Everywhere you look, technology is disrupting how customers interact with companies and brands. And one of the primary technological forces driving this disruption is the ubiquity of mobile devices.
Mobile provides two things that (almost) every shopper desires: speed and instant gratification. So in a world where people can signal their likes and dislikes with a swift swipe to left or right, share their tastes with friends in an instant, and make decisions via the slightest tap, what does this mean for retailers?
At the very least, it means ensuring products are quick and easy to browse and buy on a mobile device. But with 30% of all e-commerce transactions now taking place on a mobile device, according to Criteo, that’s a no-brainer. To be truly disruptive, retailers need other ways to engage and inspire customers, and differentiate their brand from competitors.
These days, a slick, responsive website is just the price of entry to success in mobile retail. To truly engage customers, it’s all about giving them an experience that feels meaningful, special and different. Many forward-thinking retailers are achieving that with mobile apps that let users do everything from sharing their thoughts with friends to managing their wedding list.
UK retailers can look to the iconic US chain Macy’s (disclosure: a Salesforce customer) as a case in point. It has aggressively pursued a strategy to integrate its bricks and mortar stores with the digital experience delivered through Macys.com, Bloomingdales.com, and mobile sales channels. And apps have played a major part in that strategy.
First up was a social sharing app that allows shoppers to select items from the Macy’s website and instantly create a Facebook poll where their friends can vote on what they should buy. Since the success of the social sharing app, Macy’s has launched over 40 more, including apps for gift card registration, customer journeys and personalisation, and real-time inventory and search.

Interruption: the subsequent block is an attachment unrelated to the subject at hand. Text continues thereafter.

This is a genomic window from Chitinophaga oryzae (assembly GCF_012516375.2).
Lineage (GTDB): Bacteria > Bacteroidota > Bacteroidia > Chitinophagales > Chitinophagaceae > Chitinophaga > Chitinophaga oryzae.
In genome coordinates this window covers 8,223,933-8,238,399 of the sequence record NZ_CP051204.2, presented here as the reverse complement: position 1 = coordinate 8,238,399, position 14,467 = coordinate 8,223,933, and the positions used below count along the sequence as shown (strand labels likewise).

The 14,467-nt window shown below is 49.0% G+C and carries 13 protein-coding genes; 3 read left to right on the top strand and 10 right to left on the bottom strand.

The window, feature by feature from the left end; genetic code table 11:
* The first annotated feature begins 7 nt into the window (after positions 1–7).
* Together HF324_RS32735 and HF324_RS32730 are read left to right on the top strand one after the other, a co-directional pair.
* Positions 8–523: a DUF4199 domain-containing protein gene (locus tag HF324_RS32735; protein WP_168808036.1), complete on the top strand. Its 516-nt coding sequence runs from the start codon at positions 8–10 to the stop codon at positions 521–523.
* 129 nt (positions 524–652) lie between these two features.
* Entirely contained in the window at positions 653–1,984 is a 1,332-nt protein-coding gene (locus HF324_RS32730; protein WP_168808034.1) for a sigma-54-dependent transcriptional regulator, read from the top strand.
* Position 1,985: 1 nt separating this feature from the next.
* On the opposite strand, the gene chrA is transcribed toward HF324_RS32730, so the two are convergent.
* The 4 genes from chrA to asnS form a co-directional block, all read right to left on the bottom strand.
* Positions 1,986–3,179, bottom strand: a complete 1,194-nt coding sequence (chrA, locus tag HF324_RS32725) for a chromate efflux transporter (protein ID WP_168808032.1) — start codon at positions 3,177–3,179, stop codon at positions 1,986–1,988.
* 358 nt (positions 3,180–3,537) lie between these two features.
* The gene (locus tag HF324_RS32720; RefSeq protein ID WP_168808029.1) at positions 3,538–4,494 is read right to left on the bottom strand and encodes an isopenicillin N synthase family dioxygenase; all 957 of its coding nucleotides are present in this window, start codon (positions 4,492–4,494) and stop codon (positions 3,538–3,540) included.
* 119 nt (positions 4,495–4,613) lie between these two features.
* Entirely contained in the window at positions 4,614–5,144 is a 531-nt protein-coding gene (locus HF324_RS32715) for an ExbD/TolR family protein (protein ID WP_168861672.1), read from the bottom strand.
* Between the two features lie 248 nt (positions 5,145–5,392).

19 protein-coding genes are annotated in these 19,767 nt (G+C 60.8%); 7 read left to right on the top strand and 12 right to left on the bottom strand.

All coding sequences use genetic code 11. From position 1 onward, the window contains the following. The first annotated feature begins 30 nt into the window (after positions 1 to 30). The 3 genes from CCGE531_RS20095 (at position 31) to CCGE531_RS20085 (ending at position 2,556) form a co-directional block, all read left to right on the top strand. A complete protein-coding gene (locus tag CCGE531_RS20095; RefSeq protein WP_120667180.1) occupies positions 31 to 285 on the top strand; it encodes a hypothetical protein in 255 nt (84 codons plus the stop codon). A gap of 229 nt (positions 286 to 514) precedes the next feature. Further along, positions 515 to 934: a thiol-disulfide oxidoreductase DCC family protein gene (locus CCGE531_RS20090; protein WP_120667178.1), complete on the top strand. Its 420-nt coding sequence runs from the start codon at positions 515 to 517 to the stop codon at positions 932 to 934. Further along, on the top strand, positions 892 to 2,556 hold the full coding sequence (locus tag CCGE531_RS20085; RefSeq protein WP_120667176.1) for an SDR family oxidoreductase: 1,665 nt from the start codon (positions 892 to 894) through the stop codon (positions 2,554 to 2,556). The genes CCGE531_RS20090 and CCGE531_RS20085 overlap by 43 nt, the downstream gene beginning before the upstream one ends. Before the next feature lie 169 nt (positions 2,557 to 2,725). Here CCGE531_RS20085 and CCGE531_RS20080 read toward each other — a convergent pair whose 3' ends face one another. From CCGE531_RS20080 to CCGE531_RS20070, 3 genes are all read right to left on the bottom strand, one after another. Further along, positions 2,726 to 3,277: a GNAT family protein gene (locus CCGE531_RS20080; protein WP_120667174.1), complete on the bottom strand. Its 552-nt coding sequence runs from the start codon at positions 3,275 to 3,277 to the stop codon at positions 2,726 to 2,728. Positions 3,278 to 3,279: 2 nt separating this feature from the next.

With the launch of the Apple Watch with Apple Pay, contactless payments just got even easier. (No need to even take your phone out of your pocket!) But taking payments isn’t the only way retailers are capitalising on the contactless revolution. Mobile wallets are ideal repositories for mobile coupons that can be redeemed during a contactless payment – giving consumers a fast and easy way to get discounts on their shopping.
And as the proportion of smartphone owners who have used – or plan to use – a mobile wallet approaches 40%, there’s never been a bigger opportunity to use mobile coupons to encourage loyalty.
“A mobile ad can now include a coupon which will live on your phone in your mobile wallet. That’s not just a nice call-to-action or the digital equivalent of clipping a coupon. That’s an active app-like functionality which will ping you when you go near the store at which you can redeem it.” - Venturebeat, 9 June 2015
GPS functionality is now ubiquitous in modern smartphones and becoming more accurate, enabling retailers to target opted-in shoppers with timely, personalised offers based on their geographical location. Both Starbucks and Asda trialled geotargeted advertising during Christmas 2014, and reported higher footfall as a result.
In an even more targeted version of the same strategy, in-store beacons can identify when a known customer enters a store, and propose relevant offers, discounts and useful information as they browse. Tesco, Mothercare and House of Fraser are all experimenting with beacons, and they’re widely expected to take off among UK retailers.
Another recent shift on the mobile front has been from shoppers owning products outright to sharing them instead.
While consumers might not want to rent a produce item, other items such as clothes, jewellery, bags, cars, and even electronics are fair game. This new social model allows for more consumer choice and better interaction with brands.
For example, the UK’s Girl Meets Dress has taken the dress hire concept to the internet, creating a ‘universally accessible’ designer wardrobe for hire at a fraction of the price of purchase. Meanwhile, luxury designer handbags are available in a similar manner from The Handbag Rental.
Mobile is just one of four ways we see modern retailers are using new technologies to boost business, retain customers and differentiate from other brands. For more insights into how new technology approaches are disrupting traditional retail business models, read our e-book: Engage With Today’s Customers: 4 Ways Retail Can Reimagine Business.